A Geranium Hattie Mashup

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I’ve wanted to make a Geranium Dress with sleeves for the longest time.  The pattern doesn’t include sleeves, and I wasn’t quite sure how to go about it.  What kind of sleeve would work?  How would I attach it?  How could it be done???

Then, I saw Rachel’s version of the Hattie Dress by Brownie Goose, and I feel in love with that sleeve!  This was THE ONE!

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It was time to give it a try.

The first thing I did was take a look at the arm hole (or “armscye” if you’re fancy) on the bodice of both the Geranium and Hattie patterns.  As you might have guessed, they weren’t exactly the same.  If I wanted the Hattie sleeve to fit the Gernaium bodice, I knew I needed to adjust the Geranium armscye to match Hattie’s.

No biggie.  I just traced out the Geranium front and back bodice pieces onto transparent Swedish tracing paper, laid them on top of the Hattie bodice pattern pieces, and traced the Hattie armscye right onto those Geranium pieces.  I did end up lengthening the Geranium bodice a little bit, as the arm opening is lower on the Hattie.

And, of course, I just cut the Hattie sleeves straight from the pattern pieces, as is.

I sewed the bodice shoulders and back/neckline together as usual — but I didn’t sew the arm holes or side pieces together as directed.  I sewed main and lining pieces together at the sides separately, and then turned the whole thing right side out and pressed.

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Then I basted the arm holes, wrong sides together.

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I sewed each sleeve together at the sides and set them in.  A quick serge to the seam allowances, and they were done!

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I couldn’t believe I did it!  (Although if I had it to do again, I’d have used blue thread in my bobbin here.  Ah well.)  Now, I’m sure there are other ways to get these sleeves in, and I have no idea if I did it the best, or even the “right” way.  But, I was pretty amazed that they fit so nicely and look like they belong to the dress.

One thing to keep in mind if you decide to try this is that the seam allowances for the Geranium are 1/2″, and the Hattie’s are 3/8″.  When you sew the sleeve sides together, be sure to use 1/2″ seam allowance so that they fit into the arm holes properly.  I couldn’t quite wrap my brain around it, so I tried it both ways — 1/2″ worked!

The only other thing that was sorely needed was flat piping.  You know.

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You may recognize this fab butterfly/firefly fabric from the Fort Firefly line by the amazing Teagan White.  It’s Fireflies in coral, to be exact.  Soft as anything and cute as hell!  The bodice is brown corduroy from my local fabric shop.  This fall, I made a mess of Geraniums with corduroy skirts, and I thought it might be fun to try corduroy up top.  It’s very cozy and works pretty nicely, I think.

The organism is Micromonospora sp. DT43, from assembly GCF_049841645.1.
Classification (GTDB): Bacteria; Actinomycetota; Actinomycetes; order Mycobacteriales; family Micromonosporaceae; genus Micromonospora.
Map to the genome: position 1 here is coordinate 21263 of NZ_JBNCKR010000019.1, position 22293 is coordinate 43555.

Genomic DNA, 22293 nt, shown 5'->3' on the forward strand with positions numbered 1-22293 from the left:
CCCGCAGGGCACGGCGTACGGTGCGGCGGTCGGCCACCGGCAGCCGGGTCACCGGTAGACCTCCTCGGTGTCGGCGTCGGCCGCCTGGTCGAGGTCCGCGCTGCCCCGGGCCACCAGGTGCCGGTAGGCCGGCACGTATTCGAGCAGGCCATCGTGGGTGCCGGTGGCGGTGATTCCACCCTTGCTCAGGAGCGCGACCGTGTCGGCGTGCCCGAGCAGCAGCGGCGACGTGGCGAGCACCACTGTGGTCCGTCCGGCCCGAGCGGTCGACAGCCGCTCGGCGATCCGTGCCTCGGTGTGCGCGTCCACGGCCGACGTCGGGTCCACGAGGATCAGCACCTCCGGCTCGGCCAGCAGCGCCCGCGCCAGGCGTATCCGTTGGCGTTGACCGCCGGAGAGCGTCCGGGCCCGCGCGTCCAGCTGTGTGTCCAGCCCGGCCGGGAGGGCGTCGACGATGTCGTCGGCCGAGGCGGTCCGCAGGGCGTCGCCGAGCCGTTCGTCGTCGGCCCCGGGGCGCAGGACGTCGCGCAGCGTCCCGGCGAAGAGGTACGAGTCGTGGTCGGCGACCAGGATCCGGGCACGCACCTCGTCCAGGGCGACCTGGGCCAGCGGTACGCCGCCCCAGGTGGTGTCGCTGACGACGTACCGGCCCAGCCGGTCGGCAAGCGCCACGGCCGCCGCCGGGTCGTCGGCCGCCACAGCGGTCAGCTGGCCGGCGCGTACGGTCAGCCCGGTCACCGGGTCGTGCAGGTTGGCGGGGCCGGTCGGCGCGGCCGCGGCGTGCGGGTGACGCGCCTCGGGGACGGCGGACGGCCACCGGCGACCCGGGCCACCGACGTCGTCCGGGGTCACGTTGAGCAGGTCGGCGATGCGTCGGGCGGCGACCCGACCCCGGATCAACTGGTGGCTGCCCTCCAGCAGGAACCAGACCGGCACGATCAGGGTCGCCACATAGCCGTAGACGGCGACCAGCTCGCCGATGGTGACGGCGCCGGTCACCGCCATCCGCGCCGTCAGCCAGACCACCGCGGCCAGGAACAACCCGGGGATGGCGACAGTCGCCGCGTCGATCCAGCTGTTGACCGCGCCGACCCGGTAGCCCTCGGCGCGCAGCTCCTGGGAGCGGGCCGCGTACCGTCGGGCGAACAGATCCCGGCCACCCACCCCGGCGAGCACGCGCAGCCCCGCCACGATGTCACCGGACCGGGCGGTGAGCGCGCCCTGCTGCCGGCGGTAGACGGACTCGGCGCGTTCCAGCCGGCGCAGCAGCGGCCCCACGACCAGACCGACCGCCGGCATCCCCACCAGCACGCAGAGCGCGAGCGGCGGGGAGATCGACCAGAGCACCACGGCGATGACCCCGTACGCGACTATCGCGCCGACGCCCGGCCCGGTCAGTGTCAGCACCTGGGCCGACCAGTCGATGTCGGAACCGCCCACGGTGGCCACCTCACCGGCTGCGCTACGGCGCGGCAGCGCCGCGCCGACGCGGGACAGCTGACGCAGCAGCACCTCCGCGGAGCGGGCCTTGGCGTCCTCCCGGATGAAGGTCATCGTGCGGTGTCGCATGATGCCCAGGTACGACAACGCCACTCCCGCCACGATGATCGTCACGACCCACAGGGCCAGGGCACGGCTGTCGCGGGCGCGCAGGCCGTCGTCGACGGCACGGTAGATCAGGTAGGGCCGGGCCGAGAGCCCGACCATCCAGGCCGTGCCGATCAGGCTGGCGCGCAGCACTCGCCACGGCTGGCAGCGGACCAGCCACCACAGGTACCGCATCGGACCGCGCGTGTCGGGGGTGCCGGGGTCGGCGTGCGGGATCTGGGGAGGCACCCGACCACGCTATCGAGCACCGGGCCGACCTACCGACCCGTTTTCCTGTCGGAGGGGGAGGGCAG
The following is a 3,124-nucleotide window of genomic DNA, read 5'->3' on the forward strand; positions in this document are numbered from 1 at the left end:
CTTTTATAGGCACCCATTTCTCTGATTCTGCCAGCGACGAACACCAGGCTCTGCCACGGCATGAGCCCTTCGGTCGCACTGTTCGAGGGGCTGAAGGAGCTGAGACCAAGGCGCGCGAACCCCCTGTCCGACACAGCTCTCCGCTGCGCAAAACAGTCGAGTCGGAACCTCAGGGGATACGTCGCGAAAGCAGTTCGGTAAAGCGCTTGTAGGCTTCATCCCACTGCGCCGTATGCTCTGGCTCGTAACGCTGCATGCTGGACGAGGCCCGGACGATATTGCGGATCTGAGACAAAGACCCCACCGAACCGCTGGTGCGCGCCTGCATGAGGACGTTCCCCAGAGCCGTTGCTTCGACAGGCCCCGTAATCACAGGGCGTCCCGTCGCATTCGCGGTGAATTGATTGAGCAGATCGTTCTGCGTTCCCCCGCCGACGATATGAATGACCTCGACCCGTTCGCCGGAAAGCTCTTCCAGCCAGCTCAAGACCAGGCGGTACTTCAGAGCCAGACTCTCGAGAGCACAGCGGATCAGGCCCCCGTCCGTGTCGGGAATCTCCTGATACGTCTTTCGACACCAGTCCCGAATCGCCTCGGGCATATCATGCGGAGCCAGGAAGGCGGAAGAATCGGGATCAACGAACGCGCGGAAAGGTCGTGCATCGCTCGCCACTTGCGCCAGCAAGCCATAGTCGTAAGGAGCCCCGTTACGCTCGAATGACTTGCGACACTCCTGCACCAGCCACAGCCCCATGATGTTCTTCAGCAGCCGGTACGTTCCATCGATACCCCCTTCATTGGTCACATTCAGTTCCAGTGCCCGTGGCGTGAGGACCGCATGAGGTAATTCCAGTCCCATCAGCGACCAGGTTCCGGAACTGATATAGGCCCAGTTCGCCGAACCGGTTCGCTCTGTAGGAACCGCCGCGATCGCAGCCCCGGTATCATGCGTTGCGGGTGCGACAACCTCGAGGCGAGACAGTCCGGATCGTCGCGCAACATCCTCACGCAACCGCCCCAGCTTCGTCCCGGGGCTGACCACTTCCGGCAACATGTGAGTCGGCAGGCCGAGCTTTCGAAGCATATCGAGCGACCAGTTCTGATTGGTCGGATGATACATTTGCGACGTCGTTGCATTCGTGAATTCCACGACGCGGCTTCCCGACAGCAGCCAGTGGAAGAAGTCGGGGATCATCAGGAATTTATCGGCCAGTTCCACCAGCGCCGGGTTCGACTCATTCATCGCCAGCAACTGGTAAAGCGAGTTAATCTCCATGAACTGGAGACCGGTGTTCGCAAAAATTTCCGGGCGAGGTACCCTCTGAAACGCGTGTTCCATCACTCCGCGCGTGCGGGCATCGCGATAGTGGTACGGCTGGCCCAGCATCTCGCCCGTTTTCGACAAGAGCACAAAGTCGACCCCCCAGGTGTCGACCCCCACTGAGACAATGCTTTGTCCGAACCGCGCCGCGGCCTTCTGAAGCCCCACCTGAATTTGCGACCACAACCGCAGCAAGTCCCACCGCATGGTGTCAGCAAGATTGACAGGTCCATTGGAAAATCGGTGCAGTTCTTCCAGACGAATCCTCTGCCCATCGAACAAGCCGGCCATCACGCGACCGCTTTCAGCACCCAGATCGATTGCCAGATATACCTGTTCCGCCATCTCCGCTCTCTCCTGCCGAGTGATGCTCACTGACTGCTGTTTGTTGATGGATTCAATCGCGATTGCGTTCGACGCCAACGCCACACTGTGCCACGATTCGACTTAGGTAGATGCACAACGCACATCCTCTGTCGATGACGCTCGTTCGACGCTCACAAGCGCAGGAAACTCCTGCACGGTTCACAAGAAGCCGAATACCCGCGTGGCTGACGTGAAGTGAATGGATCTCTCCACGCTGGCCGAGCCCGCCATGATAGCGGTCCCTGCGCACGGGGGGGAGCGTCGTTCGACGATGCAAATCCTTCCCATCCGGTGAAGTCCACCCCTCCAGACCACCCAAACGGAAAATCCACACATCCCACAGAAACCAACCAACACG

Lulu still fits into a 2T, but I think I may have cut the skirt to the 3T length.  I can’t really remember, because when I cut this dress, I was planning for her to wear it for Thanksgiving — so yes, that was three months ago.  Since I can barely remember what I ate for breakfast, I definitely don’t have those sizing details at the front of my brain.

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The ladies love their pockets, right?

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I think I’m just about caught up with all those projects I started before going back to work. I wonder what will come up next . . .

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From Mini to Maxi

A few weeks ago, Lulu hijacked one of my skirts and adopted it as her own.

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She’s worn it all over town — to the grocery, to preschool, to gymnastics, you name it.  I think it looks much better on her than it did on me!

This skirt was meant to fall just above the knee on me, so the length is just about right for Lulu as a maxi skirt.  All I had to do was add a safety pin at the shirred waist, and she was ready to roll.

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Since the theme for last week’s winter edition of Kids Clothes Week was “Upcycling”, I was inspired over the weekend to go the extra mile and actually take this skirt to the sewing machine for a permanent adjustment.  It has a very lightweight lining and is shirred at the waist.  So I just sewed one new seam up the side, lining and all, and serged the seam allowance.

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This was, hands down, the simplest project I’ve embarked on — haha!  (Does this even count as a project??)

Lulu approves . . .

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Standing on the heat register shows this skirt’s full twirl potential.  It also shows Lulu’s matching toe nails.  How did that happen??  (I’m trying not to think to much about Marilyn Monroe here.)

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If only it could always be this easy!

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A Valentine Franklin

Since I’ve gone back to work part time, my sewing machine has been collecting dust big time.  Since mid-November, every moment free moment I’ve had has been taken up with reading and preparing for the course I’m teaching.  I’m just now seeing over that pile of books and have taken some time to pick up the projects that have been sitting by the sewing machine half done.

Back in November, I had it in my mind that I’d have time to make holiday dresses for both girls — and by holiday, I was thinking Thanksgiving & Christmas.  Ha.  I really wanted to try out the new Franklin Dress from the Brooklyn Pattern Company for Kiki.  I got as far as sewing the sleeves and preparing the skirt, when I realized that this baby was going to take up residence on the ironing board until further notice.